varicella vaccination

  1. Describe the potential for changes in herpes zoster incidence related to varicella vaccination of children, and how, if at all, these have impacted vaccinated populations.

 

According to the predicted impact after varicella vaccination of children on Herpes Zoster from mathematical models, zoster cases are expected to increase until 20 years of vaccination. After that, zoster cases would decrease gradually and reach the same number of cases after 40 years of vaccination. Thereafter, the incidence rate is expected to decrease significantly and become a rare disease decades later. Currently, it is recommended for all adults US-born after 1980 who do not have evidence of immunity to varicella to receive 2 doses of varicella vaccine. Decades later, if all adults have evidence of immunity to varicella after vaccination in childhood, varicella vaccination recommendations would only need 1st dose at 12-15 months and 2nd dose at 4-6 years.

 

  1. What is a therapeutic vaccine? How might this principle be useful for HIV control/prevention? (3pts)

A therapeutic vaccine is one in which is used after infection occurs, aiming to induce immunity to alter the course of disease. Although vaccines are mostly prophylactic but in the recent years there have been significant developments towards therapeutic vaccines for infectious diseases like AIDS and Tuberculosis, gastric ulcers, cancers and autoimmune diseases.

Research is ongoing to develop a therapeutic HIV vaccine that is designed to improve body’s immune response to HIV in a HIV positive person by ramping up immune system to find and kill HIV infected cells and by preventing or limiting HIV for making its copies. In this way, these vaccines would not only slow down progression of HIV to AIDS but also decrease viral load to a level that it makes less likely for patient to transmit HIV to others, thereby playing its part in control as well as prevention of disease.

 

 

  1. Why do serogroup B meningococcal vaccines present unique challenges for development? What makes them different from other available meningococcal vaccines?

 

Serogroup B Meningococcal vaccines present unique challenge for development because strategy used for other meningococcal vaccines (serogroups A, C, W, and Y) does not work for it. Vaccines for other serogroups induce an immune response against the polysaccharide capsule around the bacterium. However, the capsule polysaccharide of group B meningococcal bacteria is structurally similar to certain abundant human glycoproteins like NCAM. It is therefore not a suitable target due to risk of autoimmune damage through a mechanism called immune mimicry. The unique challenge to development of serogroup B meningococcal vaccine has two facets: the difficulty in developing a vaccine in general and specific challenge of creating a vaccine against a pathogen that mimics host molecules.

 

  1. Why do we see measles outbreaks in the post elimination era in the United States?

 

In 2000, the United States declared measles was eliminated (absence of continuous disease transmission for greater than 12 months) within the United States. However, we still see measles outbreaks in the United States because of measles outbreaks in some other countries came into the United States by international travelers and there were spreads of measles infection by unvaccinated people within United States communities.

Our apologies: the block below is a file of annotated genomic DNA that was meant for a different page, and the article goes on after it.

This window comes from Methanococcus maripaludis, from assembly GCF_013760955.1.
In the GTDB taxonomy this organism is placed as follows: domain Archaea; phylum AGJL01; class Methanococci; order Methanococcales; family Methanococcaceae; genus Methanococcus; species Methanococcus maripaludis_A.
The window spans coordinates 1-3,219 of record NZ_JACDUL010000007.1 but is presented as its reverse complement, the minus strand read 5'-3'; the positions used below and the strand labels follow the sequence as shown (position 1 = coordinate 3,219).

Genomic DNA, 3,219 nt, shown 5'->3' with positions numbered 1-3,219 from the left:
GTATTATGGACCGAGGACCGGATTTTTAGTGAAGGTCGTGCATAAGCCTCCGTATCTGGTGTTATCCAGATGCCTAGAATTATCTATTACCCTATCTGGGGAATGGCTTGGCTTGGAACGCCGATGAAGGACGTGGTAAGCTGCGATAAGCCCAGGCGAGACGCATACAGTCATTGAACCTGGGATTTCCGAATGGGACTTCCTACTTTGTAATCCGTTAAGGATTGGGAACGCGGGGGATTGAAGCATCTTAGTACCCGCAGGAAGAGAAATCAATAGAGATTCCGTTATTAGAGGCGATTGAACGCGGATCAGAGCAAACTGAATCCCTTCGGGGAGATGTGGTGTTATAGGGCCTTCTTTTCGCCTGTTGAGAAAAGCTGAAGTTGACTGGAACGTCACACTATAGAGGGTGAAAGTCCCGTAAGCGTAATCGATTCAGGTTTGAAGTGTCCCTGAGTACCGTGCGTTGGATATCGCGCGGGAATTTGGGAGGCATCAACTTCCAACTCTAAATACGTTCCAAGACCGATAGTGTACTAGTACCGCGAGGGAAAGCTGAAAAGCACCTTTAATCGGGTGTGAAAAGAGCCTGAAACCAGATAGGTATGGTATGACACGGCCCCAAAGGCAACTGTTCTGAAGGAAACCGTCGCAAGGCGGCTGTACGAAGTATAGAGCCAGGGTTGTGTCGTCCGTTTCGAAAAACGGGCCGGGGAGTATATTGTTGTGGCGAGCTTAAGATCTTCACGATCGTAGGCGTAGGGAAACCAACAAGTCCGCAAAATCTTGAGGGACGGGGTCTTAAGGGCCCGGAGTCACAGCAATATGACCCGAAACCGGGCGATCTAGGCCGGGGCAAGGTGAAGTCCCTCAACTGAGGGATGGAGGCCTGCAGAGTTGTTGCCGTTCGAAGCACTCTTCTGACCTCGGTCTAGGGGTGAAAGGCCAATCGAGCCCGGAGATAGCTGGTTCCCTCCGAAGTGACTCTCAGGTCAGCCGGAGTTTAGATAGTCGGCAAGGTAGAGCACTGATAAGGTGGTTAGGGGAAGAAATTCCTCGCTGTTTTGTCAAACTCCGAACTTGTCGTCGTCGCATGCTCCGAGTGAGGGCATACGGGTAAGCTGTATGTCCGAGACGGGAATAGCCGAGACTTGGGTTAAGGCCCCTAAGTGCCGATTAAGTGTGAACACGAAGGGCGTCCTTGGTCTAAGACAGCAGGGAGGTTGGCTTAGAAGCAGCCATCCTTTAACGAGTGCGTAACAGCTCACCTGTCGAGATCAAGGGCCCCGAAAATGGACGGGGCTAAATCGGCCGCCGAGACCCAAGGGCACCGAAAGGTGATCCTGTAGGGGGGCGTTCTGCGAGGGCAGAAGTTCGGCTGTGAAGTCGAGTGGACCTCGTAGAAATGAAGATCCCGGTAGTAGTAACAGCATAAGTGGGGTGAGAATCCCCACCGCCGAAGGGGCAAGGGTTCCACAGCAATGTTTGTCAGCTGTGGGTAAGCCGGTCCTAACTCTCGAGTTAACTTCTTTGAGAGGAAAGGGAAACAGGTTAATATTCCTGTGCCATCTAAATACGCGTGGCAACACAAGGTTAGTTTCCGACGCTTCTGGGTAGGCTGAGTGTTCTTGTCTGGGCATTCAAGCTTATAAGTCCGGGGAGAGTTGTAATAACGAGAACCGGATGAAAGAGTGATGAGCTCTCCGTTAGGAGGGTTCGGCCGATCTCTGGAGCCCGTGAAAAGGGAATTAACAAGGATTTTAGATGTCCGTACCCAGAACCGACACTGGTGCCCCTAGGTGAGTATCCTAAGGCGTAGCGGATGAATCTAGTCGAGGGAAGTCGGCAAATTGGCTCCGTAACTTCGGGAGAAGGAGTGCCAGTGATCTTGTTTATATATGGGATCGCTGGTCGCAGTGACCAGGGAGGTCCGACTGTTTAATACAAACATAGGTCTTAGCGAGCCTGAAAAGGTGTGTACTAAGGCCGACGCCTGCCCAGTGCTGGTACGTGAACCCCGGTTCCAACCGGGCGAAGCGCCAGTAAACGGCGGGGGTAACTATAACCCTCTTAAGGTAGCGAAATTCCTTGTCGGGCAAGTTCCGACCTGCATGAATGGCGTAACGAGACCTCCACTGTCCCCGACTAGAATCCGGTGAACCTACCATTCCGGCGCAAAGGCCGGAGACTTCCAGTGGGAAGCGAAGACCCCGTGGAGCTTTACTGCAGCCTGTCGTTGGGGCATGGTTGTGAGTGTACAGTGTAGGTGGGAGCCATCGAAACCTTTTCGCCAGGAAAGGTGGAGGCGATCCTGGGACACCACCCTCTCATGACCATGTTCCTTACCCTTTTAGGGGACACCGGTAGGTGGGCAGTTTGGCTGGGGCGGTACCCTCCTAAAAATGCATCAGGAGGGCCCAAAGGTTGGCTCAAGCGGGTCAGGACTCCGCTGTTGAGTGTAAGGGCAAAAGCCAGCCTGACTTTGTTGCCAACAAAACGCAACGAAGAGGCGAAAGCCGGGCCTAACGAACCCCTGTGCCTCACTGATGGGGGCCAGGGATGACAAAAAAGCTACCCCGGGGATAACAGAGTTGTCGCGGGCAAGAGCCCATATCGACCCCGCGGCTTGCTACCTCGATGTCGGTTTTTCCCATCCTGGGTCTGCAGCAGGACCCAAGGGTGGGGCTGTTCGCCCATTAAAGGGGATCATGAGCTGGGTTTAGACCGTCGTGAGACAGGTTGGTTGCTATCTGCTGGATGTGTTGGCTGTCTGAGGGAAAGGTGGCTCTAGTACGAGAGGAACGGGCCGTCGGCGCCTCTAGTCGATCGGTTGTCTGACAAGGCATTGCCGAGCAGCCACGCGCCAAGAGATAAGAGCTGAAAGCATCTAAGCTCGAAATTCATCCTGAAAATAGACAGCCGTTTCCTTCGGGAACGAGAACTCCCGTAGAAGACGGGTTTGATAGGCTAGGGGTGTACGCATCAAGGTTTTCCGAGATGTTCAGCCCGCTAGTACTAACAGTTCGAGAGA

1. In the context of the pneumococcus vaccine (Streptococcus pneumoniae), what is serotype replacement? (3 points)

 

Serotype replacement is an untoward effect of the widespread use of pneumococcal conjugate vaccines that has led to emergence of nonvaccine pneumococcal serotypes, termed as replacement strains. These vaccine related and non-vaccine serotypes include 6C, 19A, 15A, 15B etc. These new serotypes          appear as colonizers of the nasopharynx and as a cause of pneumococcal disease both in vaccine recipients and in general population at large. Reduction in nasal carriage of PCV serotypes appears to create an ecological niche for non-vaccine serotypes. For example, Streptococcus pneumoniae type 19 emerged as a most common cause of pneumococcal disease in children and adults a few years after universal vaccination with PCV7 in USA. The very strain was then added to the PCV13. However, since introduction of PCV13, other emerging serotypes not contained in vaccine emerged. Examples include 15B, 23B etc.

 

  1. How do the immune responses produced by PCVs and PPSVs differ? (3 pts)

 

Pneumococcal Conjugate Vaccine (PCV)

  1. PCV produces more robust immune response by using both T and B cells
  2. It results in mucosal immunity.
  • More than 90% effective against invasive disease caused by vaccine serotypes in children.
  1. 45% effective against vaccine-type non-bacteremic pneumococcal pneumonia in adults > 65 years of age

 

Whereas,

Pneumococcal Purified Polysaccharide Vaccine (PPSV)

  1. Pneumococcal purified polysaccharide vaccine produces its response by stimulation of B cells which release IgM without assistance from T cells.
  2. Not effective in children younger than 2 years.
  • 60%–70% efficacy against invasive disease.
  1. Less effective in preventing pneumococcal pneumonia

 

  1. In the context of influenza, what is the “original antigenic sin”? What implications does this have on control?